Research-based predictions for a soon-to-be reality.
Have you ever wondered how the metaverse might shape the future of education and learning?
Trying to find answers can be frustrating. While there’s much writing on the metaverse, most of it lacks substance. Unless you’ve got time for thorough research, finding no-fluff scenarios is a challenge.
But don’t worry, I’ve got you.
As a teacher-turned-writer, I have the time to follow metaverse rabbit holes so that you don’t have to. In the past weeks, I read everything I could find on the topic (I even visited a web3 exhibition in New York).
This comprehensive guide is a no-fluff, distilled version of what I learned about the metaverse and its impact on education and learning.
The article will help you understand what the metaverse is (1), how it might — or might not — disrupt learning (2), companies worth knowing (3), and what is required to build a great metaverse for all (4).
Table of Contents 1 The Metaverse is More Than Meta 1.1 A brief history of the metaverse 1.2 How tech leaders define the metaverse 2 Can the Metaverse Do What EdTech Failed to Do? 2.1 Doing the Same, Only Better 2.2 Disrupting How We Learn 3 These Companies Are Already Disrupting Learning 3.1 Roblox 3.2 Labster 3.3 FundamentalVR 3.4 Talespin, Mursion, and Unimersiv 4 Prerequisites for Building Something Great 4.1 Diverse content development teams 4.2 Hardware access for all learners 4.3 Governance to ensure privacy, safety and security 5 Conclusion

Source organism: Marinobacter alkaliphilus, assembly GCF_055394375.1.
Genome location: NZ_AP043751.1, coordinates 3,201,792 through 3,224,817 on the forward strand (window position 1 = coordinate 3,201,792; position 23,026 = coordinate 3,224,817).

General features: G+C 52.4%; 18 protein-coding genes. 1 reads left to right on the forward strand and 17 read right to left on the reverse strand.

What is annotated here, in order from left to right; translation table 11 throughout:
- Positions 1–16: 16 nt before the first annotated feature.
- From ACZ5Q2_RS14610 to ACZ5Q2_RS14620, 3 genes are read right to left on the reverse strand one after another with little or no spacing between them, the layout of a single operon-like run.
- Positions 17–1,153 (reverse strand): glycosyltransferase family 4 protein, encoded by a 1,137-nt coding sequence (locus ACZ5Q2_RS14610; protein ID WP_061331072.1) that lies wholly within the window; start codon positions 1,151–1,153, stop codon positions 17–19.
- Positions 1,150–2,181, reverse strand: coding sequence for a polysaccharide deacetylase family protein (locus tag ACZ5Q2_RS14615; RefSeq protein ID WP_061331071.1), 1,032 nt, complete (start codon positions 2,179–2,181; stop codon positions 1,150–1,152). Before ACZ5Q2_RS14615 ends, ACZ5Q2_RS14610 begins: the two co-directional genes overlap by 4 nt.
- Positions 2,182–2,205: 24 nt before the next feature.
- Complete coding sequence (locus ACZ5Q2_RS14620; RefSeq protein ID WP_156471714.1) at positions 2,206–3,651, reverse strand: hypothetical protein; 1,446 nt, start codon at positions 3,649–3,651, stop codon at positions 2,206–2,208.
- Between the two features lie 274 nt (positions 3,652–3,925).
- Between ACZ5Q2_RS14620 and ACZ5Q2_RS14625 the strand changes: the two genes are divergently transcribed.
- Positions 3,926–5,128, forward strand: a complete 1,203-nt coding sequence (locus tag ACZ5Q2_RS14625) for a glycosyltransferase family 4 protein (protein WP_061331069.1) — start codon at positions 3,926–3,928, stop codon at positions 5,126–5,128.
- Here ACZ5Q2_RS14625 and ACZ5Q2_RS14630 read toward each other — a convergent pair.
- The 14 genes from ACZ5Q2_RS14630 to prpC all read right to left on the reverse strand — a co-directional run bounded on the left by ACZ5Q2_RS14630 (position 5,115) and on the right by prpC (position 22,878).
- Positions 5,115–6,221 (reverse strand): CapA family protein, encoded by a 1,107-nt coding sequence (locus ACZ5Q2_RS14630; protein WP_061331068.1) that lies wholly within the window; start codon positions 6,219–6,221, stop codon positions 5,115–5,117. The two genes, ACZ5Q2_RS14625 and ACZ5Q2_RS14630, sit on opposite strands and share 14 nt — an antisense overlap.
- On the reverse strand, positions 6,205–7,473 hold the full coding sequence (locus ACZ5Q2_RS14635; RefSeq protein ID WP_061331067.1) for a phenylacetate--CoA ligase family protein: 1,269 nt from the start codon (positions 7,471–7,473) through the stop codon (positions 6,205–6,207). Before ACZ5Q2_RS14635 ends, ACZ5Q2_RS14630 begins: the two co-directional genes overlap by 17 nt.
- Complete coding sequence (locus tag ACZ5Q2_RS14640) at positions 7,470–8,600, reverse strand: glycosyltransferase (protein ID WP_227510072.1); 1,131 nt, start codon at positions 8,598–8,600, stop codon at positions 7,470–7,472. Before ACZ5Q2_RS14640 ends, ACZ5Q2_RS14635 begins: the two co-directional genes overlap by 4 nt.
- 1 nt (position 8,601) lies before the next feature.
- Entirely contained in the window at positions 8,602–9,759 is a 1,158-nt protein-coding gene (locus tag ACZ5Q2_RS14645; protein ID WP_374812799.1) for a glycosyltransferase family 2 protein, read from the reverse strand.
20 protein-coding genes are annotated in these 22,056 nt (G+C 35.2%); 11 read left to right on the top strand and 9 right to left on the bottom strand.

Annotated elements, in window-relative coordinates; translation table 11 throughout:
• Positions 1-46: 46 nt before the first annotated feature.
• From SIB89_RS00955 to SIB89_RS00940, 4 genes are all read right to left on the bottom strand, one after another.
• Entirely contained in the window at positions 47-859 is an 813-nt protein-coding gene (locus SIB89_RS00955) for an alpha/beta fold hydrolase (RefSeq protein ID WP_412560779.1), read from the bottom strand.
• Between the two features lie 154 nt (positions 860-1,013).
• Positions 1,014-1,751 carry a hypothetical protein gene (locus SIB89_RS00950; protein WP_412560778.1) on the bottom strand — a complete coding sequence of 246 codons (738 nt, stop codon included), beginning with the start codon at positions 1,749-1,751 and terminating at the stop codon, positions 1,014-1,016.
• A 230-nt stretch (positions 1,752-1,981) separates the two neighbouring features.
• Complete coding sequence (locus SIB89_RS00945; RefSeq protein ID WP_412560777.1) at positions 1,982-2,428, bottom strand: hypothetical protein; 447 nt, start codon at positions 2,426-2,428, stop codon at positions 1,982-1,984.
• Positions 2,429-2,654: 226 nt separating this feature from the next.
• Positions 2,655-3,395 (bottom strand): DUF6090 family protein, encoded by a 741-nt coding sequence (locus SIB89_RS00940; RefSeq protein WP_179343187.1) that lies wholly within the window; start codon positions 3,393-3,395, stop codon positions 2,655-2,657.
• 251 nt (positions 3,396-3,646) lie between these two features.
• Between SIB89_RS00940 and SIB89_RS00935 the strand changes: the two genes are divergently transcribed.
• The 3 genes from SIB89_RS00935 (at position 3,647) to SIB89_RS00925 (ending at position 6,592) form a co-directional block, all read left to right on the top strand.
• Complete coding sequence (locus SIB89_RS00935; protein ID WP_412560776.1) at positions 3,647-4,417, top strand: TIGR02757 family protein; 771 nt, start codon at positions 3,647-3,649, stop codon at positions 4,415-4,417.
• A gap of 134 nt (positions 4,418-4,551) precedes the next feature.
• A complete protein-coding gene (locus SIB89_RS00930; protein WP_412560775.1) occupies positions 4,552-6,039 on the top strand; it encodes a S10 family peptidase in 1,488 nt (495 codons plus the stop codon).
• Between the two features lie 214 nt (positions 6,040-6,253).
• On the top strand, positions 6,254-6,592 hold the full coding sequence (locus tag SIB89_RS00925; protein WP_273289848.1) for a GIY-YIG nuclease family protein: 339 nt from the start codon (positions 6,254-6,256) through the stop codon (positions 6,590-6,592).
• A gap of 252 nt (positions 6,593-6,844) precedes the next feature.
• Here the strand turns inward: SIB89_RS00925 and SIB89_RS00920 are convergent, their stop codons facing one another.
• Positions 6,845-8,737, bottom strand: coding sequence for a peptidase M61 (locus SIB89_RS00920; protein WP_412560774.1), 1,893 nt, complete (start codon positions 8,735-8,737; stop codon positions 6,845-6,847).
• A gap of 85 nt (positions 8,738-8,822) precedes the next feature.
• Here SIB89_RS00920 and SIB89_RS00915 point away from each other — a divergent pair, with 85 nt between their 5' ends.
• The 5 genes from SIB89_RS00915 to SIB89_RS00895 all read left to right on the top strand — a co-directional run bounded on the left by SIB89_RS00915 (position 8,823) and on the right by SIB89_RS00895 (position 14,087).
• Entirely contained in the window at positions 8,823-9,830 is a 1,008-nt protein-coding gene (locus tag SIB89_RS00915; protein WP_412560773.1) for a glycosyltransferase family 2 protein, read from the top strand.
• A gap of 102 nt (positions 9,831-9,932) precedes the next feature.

1) The Metaverse is More Than Meta
Since Mark Zuckerberg’s presentation in October 2021, the metaverse has been on most people’s radars. But what many don’t know is that there won’t be just one metaverse.
Here’s a brief history of the metaverse, as well as the current definition of what it actually is.
1.1) A brief history of the metaverse
At the time, Stevenson wrote, “the people are pieces of software called avatars. They are the audiovisual bodies that people use to communicate with each other in the metaverse.”
Since then, different companies have started to develop and build on metaverse technology. For example, they have introduced VR machines, glasses, and applications long before Facebook’s metaverse (for example, IKEA’s place app in 2017).
1.2) How tech leaders define the metaverse
Since Stevenson’s novel, the understanding of the metaverse has shifted. Cathy Hackl, an expert on web3, asked 20 tech leaders how they’d explain the metaverse.
In essence, what they said is that the metaverse will bridge the gap between reality and a virtual world by relying on technologies such as virtual reality (a full immersion in virtual environments, e.g., through a VR headset) and augmented reality (the real world enhanced with virtual objects, e.g., through your phone).
“The Metaverse is the internet, but you can go into it (VR) or it can come out to you (AR). As with any new technology we invent, there will be unintended consequences which require us to stop and think ‘What is the future we all want to see?’”– Alan Smithson
Experts are predicting several use cases, including virtual retail venues for shopping, virtual co-working spaces, advertising channels for brands, fitness and telehealth hubs, social gaming platforms, space for global convenings, and even digital lecture halls.